After the tours with Williamson, the Yardbirds signed to EMI's Columbia label in February 1964, recorded more live tracks 20 March at the legendary Marquee Club in London. The resulting album of rhythm and blues covers, Five Live Yardbirds, would not be released by Columbia for another nine months, it failed to enter the UK albums charts. Over time Five Live gained stature as one of the few quality live recordings of the era, as a historical document of both the British "rock and roll boom" in the 1960s and Clapton's time in the band; the Clapton line-up recorded two singles, the blues "I Wish You Would" and "Good Morning, School Girl", before the band scored its first major hit with the overtly pop "For Your Love", a Beatles-influenced Graham Gouldman composition built around a four-chord progression played on a harpsichord by Brian Auger. "For Your Love" hit the top of the charts in the UK and Canada and reached No. 6 in the United States, but it displeased Clapton, a blues purist whose vision extended beyond three-minute singles.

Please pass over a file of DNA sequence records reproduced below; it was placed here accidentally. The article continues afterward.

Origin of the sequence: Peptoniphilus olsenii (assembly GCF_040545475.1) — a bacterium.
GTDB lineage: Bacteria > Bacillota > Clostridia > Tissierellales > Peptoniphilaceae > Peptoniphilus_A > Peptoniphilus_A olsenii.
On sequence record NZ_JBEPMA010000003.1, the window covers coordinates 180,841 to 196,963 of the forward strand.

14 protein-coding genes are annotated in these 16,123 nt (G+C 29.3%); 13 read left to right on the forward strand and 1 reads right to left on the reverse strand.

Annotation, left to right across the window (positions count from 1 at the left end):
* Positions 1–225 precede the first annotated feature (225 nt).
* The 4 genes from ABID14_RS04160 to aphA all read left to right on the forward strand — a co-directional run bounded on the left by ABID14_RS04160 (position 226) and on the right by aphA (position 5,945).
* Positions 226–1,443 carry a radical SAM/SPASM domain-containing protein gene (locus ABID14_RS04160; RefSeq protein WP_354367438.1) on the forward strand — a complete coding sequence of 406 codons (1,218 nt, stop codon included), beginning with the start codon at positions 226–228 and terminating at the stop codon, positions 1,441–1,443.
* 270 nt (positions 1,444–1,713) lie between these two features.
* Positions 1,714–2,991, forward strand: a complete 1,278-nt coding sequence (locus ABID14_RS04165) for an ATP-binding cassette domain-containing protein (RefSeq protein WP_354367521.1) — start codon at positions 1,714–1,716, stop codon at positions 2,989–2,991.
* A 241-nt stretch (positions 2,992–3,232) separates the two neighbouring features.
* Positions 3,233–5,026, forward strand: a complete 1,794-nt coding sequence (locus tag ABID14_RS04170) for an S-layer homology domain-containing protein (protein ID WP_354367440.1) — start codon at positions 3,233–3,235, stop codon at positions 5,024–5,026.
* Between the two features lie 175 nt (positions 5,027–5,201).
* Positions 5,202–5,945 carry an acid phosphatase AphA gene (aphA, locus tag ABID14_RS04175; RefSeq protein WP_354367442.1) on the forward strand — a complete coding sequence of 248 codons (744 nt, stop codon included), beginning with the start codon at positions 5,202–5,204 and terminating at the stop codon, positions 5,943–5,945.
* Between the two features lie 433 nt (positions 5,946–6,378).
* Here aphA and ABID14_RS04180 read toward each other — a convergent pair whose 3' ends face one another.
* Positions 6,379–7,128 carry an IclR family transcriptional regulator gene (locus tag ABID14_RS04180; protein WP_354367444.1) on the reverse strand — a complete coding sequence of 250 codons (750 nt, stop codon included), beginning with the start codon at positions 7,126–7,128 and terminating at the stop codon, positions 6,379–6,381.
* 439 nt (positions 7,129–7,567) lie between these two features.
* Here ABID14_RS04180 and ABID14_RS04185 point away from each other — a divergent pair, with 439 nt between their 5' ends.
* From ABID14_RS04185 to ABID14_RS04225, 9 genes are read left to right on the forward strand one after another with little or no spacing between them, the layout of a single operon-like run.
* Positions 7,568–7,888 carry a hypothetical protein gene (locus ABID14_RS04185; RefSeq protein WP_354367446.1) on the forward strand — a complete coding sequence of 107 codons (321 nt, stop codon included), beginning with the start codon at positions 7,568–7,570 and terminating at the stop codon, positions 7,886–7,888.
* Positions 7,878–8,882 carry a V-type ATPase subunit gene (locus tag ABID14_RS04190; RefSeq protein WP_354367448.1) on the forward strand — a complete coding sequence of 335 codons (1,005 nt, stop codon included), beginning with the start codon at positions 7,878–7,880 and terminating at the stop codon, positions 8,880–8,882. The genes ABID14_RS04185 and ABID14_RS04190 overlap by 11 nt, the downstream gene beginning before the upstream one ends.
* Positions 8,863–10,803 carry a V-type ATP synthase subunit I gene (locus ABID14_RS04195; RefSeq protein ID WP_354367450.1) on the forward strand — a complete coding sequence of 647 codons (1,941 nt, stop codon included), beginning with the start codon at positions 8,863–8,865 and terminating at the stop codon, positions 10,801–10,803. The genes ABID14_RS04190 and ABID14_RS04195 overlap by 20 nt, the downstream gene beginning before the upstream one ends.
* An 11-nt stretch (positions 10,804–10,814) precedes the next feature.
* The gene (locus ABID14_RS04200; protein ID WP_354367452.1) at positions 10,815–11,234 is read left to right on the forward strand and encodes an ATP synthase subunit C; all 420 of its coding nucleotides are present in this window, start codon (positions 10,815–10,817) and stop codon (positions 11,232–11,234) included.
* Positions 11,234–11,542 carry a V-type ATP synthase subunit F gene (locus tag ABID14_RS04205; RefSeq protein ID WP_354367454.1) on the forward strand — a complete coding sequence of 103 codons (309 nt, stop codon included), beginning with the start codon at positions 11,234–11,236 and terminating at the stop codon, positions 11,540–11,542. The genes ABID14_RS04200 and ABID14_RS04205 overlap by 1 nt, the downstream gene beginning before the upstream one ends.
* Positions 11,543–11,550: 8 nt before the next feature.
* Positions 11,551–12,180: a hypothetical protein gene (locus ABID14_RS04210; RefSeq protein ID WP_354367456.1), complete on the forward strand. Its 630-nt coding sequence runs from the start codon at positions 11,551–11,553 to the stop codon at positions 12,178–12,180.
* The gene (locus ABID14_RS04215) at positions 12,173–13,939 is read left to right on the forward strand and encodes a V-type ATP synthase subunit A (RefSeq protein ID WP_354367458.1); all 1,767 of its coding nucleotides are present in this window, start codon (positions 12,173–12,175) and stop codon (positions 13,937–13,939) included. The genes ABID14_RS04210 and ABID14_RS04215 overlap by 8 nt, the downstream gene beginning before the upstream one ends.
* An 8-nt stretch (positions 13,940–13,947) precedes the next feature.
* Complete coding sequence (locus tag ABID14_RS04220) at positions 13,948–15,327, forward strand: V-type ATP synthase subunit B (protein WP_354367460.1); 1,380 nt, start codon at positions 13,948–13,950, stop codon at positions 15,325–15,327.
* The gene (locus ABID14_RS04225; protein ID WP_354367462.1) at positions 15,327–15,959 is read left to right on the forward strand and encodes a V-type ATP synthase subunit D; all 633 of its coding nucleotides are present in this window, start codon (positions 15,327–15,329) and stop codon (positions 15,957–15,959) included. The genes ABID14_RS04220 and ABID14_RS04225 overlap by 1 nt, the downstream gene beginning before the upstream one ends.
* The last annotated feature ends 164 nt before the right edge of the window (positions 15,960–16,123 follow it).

Frustrated by the commercial approach, he abruptly left the band on 25 March 1965, the day the single was released. Soon Clapton joined John Mayall & the Bluesbreakers, but not before he recommended Jimmy Page, a prominent young session guitarist, to replace him. Content with his lucrative sessions work, worried about both his health and the politics of Clapton's departure, Page in turn recommended his friend Jeff Beck. Beck played his first gig with the Yardbirds only two days after Clapton's departure. Beck's explorations of fuzz tone, feedback, sustain and hammer-on soloing fitted well into the raw style of British beat music; the Yardbirds began to experiment with eclectic arrangements reminiscent of Gregorian chants and various European and Asian styles while Beck infused a pervasive Middle Eastern influence into the mix. Beck was voted No. 1 lead guitarist of 1966 in the British music magazine Beat Instrumental. The Beck-era Yardbirds produced a number of groundbreaking recordings; these included the hit singles "Heart Full of Soul", "Evil Hearted You"/"Still I'm Sad", a cover of Bo Diddley's "I'm a Man", "Shapes of Things" and "Over Under Sideways Down", the Yardbirds album.